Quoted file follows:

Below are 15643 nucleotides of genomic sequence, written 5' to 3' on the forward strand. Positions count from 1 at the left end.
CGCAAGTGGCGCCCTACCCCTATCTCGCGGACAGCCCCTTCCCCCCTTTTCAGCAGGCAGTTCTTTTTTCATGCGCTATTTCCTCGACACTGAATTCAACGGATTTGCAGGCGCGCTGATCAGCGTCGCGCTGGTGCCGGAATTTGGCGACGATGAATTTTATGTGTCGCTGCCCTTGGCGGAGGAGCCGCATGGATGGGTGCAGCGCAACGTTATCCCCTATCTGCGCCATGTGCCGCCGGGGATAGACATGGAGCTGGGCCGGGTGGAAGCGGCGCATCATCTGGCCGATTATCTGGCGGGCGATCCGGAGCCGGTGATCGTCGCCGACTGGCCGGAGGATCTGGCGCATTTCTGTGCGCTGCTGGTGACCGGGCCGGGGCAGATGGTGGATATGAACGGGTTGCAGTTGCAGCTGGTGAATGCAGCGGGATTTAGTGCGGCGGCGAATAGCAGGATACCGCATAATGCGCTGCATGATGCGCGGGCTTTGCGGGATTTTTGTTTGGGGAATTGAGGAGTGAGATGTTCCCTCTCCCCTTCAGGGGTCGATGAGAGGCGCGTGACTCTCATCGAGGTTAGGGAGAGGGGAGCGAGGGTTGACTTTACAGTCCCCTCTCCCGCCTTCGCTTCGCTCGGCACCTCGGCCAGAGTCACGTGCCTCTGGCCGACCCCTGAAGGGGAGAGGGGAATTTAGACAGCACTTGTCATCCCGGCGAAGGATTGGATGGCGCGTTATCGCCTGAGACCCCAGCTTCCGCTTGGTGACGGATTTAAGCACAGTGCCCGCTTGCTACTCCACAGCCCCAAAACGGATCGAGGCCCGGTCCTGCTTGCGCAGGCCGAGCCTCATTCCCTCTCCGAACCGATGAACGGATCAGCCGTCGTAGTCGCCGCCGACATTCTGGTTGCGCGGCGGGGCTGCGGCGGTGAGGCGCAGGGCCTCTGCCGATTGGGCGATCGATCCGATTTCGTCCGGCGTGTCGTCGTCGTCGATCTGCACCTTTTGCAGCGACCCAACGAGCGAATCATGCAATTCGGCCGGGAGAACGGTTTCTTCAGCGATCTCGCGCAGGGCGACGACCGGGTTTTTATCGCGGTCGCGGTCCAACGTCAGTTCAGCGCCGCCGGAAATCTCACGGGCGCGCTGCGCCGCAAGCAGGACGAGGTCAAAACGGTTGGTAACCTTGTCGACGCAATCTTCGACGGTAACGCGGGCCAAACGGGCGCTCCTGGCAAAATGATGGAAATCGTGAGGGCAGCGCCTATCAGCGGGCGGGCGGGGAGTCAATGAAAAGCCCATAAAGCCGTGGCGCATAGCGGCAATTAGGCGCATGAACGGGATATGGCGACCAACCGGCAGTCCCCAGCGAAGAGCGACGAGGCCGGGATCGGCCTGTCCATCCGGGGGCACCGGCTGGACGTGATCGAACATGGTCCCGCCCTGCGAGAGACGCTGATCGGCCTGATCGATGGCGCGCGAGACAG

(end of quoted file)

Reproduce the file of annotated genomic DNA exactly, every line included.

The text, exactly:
Below are 15643 nucleotides of genomic sequence, written 5' to 3' on the forward strand. Positions count from 1 at the left end.
CGCAAGTGGCGCCCTACCCCTATCTCGCGGACAGCCCCTTCCCCCCTTTTCAGCAGGCAGTTCTTTTTTCATGCGCTATTTCCTCGACACTGAATTCAACGGATTTGCAGGCGCGCTGATCAGCGTCGCGCTGGTGCCGGAATTTGGCGACGATGAATTTTATGTGTCGCTGCCCTTGGCGGAGGAGCCGCATGGATGGGTGCAGCGCAACGTTATCCCCTATCTGCGCCATGTGCCGCCGGGGATAGACATGGAGCTGGGCCGGGTGGAAGCGGCGCATCATCTGGCCGATTATCTGGCGGGCGATCCGGAGCCGGTGATCGTCGCCGACTGGCCGGAGGATCTGGCGCATTTCTGTGCGCTGCTGGTGACCGGGCCGGGGCAGATGGTGGATATGAACGGGTTGCAGTTGCAGCTGGTGAATGCAGCGGGATTTAGTGCGGCGGCGAATAGCAGGATACCGCATAATGCGCTGCATGATGCGCGGGCTTTGCGGGATTTTTGTTTGGGGAATTGAGGAGTGAGATGTTCCCTCTCCCCTTCAGGGGTCGATGAGAGGCGCGTGACTCTCATCGAGGTTAGGGAGAGGGGAGCGAGGGTTGACTTTACAGTCCCCTCTCCCGCCTTCGCTTCGCTCGGCACCTCGGCCAGAGTCACGTGCCTCTGGCCGACCCCTGAAGGGGAGAGGGGAATTTAGACAGCACTTGTCATCCCGGCGAAGGATTGGATGGCGCGTTATCGCCTGAGACCCCAGCTTCCGCTTGGTGACGGATTTAAGCACAGTGCCCGCTTGCTACTCCACAGCCCCAAAACGGATCGAGGCCCGGTCCTGCTTGCGCAGGCCGAGCCTCATTCCCTCTCCGAACCGATGAACGGATCAGCCGTCGTAGTCGCCGCCGACATTCTGGTTGCGCGGCGGGGCTGCGGCGGTGAGGCGCAGGGCCTCTGCCGATTGGGCGATCGATCCGATTTCGTCCGGCGTGTCGTCGTCGTCGATCTGCACCTTTTGCAGCGACCCAACGAGCGAATCATGCAATTCGGCCGGGAGAACGGTTTCTTCAGCGATCTCGCGCAGGGCGACGACCGGGTTTTTATCGCGGTCGCGGTCCAACGTCAGTTCAGCGCCGCCGGAAATCTCACGGGCGCGCTGCGCCGCAAGCAGGACGAGGTCAAAACGGTTGGTAACCTTGTCGACGCAATCTTCGACGGTAACGCGGGCCAAACGGGCGCTCCTGGCAAAATGATGGAAATCGTGAGGGCAGCGCCTATCAGCGGGCGGGCGGGGAGTCAATGAAAAGCCCATAAAGCCGTGGCGCATAGCGGCAATTAGGCGCATGAACGGGATATGGCGACCAACCGGCAGTCCCCAGCGAAGAGCGACGAGGCCGGGATCGGCCTGTCCATCCGGGGGCACCGGCTGGACGTGATCGAACATGGTCCCGCCCTGCGAGAGACGCTGATCGGCCTGATCGATGGCGCGCGAGACAG